Page 3, 2nd January 1959

2nd January 1959
Page 3
Page 3, 2nd January 1959 — THE CARDINAL 'KING OF ROME'
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Organisations: Court of Versailles
Locations: ROME, Venice, Paris

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THE CARDINAL 'KING OF ROME'

By FRANK DAVEY

THE CARDINAL DE BERNIS, by Sir Marcus Cheke, with a preface by Fr. Gordon Albion (Cassell, 25s.).

THE LAST MEDICI, by Harold Acton (Methuen, 32s.).

DORN in 1715-year of the death of Louis XIV, Le Roi Soleil Francois-Joachim de Pierre, Count de Bemis, served Louis XV, lived to see Louis XVI executed, and (says Fr. Gordon Albion) -survived by a few months the judicial murder of the greatest murderer of them all, Robespierre".

Tonsured at 12, he left the seminary of Saint-Sulpice at 19, a mischievous and clever "cupid in Abbe's garb" (without major orders or religious vows) to become the pet of the prettiest women of Paris and favourite of Madame de Pompadour.

During four years as ambassador in Venice he got involved in one of Casanova's escapades. At the Court of Versailles he lost the post of Foreign Minister through opposing the Pompadour's foreign policies and spendthrift habits, and was exiled but consoled with a cardinal's hat.

'King of Rome'

0RDA1NED at last in 1758, he proved an excellent Provencal archbishop for five years-probably the happiest of his life-till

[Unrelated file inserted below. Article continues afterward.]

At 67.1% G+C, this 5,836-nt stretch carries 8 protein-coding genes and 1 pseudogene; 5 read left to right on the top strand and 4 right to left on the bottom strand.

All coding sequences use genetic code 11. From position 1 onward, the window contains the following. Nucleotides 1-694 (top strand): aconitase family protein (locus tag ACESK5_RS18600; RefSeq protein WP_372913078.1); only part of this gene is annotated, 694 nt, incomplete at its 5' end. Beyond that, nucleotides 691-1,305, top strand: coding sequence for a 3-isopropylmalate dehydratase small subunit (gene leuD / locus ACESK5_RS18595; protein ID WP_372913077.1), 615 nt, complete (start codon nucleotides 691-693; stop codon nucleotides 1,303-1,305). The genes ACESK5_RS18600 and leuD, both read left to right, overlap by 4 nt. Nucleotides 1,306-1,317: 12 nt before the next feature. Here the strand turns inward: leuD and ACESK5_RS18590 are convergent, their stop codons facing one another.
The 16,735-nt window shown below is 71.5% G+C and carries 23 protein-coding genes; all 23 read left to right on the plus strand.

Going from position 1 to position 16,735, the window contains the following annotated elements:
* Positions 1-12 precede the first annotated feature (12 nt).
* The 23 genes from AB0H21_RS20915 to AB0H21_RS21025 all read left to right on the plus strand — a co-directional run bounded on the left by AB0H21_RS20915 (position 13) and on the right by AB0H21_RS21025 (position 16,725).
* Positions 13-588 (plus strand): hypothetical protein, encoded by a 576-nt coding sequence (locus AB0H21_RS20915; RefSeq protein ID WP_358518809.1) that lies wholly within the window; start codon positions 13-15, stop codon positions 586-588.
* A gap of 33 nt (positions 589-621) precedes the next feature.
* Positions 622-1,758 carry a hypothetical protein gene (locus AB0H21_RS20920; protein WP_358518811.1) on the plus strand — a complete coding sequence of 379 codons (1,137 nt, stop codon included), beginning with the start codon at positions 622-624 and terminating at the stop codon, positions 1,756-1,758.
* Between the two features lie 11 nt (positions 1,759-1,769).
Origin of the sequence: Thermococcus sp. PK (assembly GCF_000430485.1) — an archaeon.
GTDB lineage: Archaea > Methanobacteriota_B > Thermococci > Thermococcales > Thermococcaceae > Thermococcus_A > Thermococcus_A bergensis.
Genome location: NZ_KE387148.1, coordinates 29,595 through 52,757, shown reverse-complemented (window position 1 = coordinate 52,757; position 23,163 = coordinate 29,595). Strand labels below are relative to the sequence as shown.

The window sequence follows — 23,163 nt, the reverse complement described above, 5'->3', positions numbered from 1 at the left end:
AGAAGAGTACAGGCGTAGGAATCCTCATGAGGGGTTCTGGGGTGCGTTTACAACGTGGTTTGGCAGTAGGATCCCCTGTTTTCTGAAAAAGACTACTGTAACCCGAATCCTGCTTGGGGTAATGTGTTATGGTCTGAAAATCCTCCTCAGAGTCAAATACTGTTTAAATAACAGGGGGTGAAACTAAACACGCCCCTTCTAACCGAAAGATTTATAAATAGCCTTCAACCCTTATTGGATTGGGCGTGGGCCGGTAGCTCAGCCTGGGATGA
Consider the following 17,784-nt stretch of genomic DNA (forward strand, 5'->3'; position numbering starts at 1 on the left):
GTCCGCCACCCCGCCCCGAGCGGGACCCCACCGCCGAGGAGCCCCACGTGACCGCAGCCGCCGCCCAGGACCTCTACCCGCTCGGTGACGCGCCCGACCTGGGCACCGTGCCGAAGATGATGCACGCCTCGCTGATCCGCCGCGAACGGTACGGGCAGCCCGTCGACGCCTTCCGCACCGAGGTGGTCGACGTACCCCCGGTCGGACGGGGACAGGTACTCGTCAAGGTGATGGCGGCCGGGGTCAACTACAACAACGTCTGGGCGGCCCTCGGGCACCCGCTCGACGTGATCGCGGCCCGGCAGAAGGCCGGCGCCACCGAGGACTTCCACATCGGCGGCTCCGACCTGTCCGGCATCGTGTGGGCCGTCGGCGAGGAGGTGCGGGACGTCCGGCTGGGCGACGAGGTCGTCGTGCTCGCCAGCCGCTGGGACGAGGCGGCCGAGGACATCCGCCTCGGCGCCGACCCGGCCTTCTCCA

called to Rome to elect Clement XIV and be France's ambassador for his last 25 years in such sumptuous state that he was nicknamed "King of Rome".

He helped to suppress the Jesuits, and thought the popular furore on the death of the saintly "beggar of the Colosseum" (Benedict Joseph Labre, canonised in 1881) a farce used by Jesuit and Jansenist factions alternatively.

It took a Benedictine Pope (Pius VIII to restore the Jesuit order! On November 3, 1794, Bernis died "along with his epoch . . . the institutions he had loved :Ind the monarchy he had served". Four years later Bonaparte's troops were in Rome and carried off Pius V.1 to die a prisoner in exile.

20 year-old ambition MARCUS CHEKE, British Minister to the Holy See, has achieved a 20-year-old ambition in writing this biography. It is a diplomat's tribute to a diplomat. and full of human understanding. Eighteenth century Europe! Mr. Harold Acton has the phrase for it: "An ironical chiaroscuro of magnificence and sordid interhides." Among the brilliant portraits in this revision of a book he wrote at 25 in 1932, at least three Medici cardinals figure, in the sunset of the ruling house of Tuscany.




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